Sep 30, 2012, 11:30 PM EDT
Except this time, the shoe is on the other foot.
2001 was probably the height of the steroid era. Over in the NL, Barry Bonds had his record 73-homer campaign, with Sammy Sosa chipping in 64 and even Luis Gonzalez hitting 57. Things weren’t quite so silly in the American League, but consider that Rafael Palmeiro had 47 homers and 123 RBI and finished tied for 14th in the MVP balloting.
There were five legitimate candidates for AL MVP that year, none necessarily head and shoulders above the others:
Roberto Alomar (2B Cle): .336/.415/.541, 20 HR, 100 RBI, 30 SB in 575 AB
Bret Boone (2B Sea): .331/.372/.578, 37 HR, 141 RBI, 5 SB in 623 AB
Jason Giambi (1B Oak): .342/.477/.660, 38 HR, 120 RBI, 2 SB in 520 AB
Alex Rodriguez (SS Tex): .318/.399/.622, 52 HR, 135 RBI, 18 SB in 632 AB
Ichiro Suzuki (RF Sea): .350/.381/.457, 8 HR, 69 RBI, 56 SB in 692 AB
Most correctly figured the balloting would come down to Ichiro and Giambi. Ichiro had the narrative, having just arrived from Japan in time to lead the Mariners to a record 116-win season. He was also vying to become the first player since Fred Lynn in 1975 to win both the Rookie of the Year and the MVP in the same year. Giambi was second to Ichiro in average, first in OBP and first in slugging, all for a 102-win A’s club. Maybe Rodriguez was truly the AL’s best player, but his Rangers won 73 games; he ended up finishing sixth in the balloting.
Of course, statheads at the time believed Giambi was more valuable than Ichiro. We weren’t quite so noisy about it then, but it seemed pretty obvious to us. No amount of speed and defense from a right fielder was making up for 300 points of OPS. In fact, Ichiro wasn’t even the Mariners’ best player; Boone had pretty much the same OBP, an extra 100 points of slugging and probably the greater defensive value of the two.
Alas, Ichiro won in a close vote. He got 11 of the 28 first-place votes, compared to eight for Giambi, and he won 289 points to 281. Boone got seven first-place votes and finished third. Alomar, playing for a first-place Cleveland team, got the remaining two first-place votes and finished fourth.
11 years later things have swung the other way around. The 2012 AL MVP will come down to these two guys:
And now the statheads favor the all-around player. It’s not hard to see why. Ichiro and Giambi were separated by 300 points of OPS. Cabrera and Trout are separated by 40. Defense and baserunning certainly makes up for that.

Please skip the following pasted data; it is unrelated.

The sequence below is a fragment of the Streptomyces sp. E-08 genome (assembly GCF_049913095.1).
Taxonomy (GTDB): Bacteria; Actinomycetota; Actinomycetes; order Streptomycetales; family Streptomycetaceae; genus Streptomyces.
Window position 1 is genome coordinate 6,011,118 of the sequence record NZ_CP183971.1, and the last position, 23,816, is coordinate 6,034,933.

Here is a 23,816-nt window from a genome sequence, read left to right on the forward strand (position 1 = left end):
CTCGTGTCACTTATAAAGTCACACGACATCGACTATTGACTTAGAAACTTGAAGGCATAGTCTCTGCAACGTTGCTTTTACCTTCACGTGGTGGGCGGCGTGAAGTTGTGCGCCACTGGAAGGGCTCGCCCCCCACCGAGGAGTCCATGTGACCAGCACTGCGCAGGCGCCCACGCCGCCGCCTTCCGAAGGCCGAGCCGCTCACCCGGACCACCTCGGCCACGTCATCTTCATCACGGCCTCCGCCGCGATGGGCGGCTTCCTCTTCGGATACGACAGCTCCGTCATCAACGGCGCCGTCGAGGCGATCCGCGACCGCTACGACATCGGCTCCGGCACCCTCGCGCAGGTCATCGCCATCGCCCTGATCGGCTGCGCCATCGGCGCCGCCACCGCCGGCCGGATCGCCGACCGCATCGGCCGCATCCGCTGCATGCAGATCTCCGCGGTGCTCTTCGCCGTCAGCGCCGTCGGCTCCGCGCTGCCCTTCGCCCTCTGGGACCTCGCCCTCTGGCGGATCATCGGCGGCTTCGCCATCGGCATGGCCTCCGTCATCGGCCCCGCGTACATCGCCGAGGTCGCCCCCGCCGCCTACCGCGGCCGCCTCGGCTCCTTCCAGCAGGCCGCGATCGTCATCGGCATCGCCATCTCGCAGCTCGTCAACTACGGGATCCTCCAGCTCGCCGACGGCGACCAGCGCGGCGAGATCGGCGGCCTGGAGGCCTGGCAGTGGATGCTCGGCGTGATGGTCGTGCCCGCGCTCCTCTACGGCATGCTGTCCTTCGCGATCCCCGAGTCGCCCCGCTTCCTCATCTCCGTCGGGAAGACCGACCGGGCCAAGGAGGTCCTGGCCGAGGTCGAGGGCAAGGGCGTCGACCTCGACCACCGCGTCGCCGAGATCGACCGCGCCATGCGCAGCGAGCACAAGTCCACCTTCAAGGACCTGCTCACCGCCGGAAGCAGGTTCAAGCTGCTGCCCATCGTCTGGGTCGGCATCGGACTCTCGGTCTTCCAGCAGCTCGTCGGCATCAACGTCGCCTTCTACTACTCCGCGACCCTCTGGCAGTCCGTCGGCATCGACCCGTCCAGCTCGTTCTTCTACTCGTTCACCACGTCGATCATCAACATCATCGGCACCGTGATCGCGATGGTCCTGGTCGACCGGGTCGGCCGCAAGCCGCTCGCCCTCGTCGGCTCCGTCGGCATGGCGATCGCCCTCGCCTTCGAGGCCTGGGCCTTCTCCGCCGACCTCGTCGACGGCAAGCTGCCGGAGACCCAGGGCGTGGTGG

As for the Triple Crown, it’s really neat, but in the end, it wouldn’t make Cabrera any less valuable if someone else in the league had hit .360 or finished with 50 homers. Cabrera isn’t outpacing the rest of the league this year like Giambi did in 2001. Giambi had 97 points of OPS on anyone else in the league. Cabrera has 39. Giambi’s OPS+ was 199, Cabrera’s is 164. Cabrera had higher OPSs and OPS+s in both 2010 and ’11.
And Trout, obviously, is hitting a whole lot better than Ichiro did in 2001. He’s second in the AL in OPS. Ichiro was 26th. Trout has a 167 OPS+, Ichiro was at 126.
There is one complicating factor: because Trout opened the year in the minors, Cabrera has played an extra 22 games. That carries quite a bit of weight in my mind. I’d still vote Trout, but I’m not going to be all that disappointed when Cabrera wins.
It seems to me that everyone dug in on Trout vs. Cabrera weeks ago, which is a shame, because it really has rendered September irrelevant. It’s also pretty sad, since it seems like no one can write a column defending their choice without attacking the other side.
Here’s the way I see it: Trout is having a historic season, with a legitimate flaw in that he was a non-factor in April. Cabrera is having a Cabrera season; he’s one of the game’s three best hitters and thus is worthy of MVP consideration on an annual basis. He’s about due to win one. He hasn’t been the best player, but he has been awfully good for 22 more games than the other guy. And one imagines Trout will be a candidate a few more times before he’s done.
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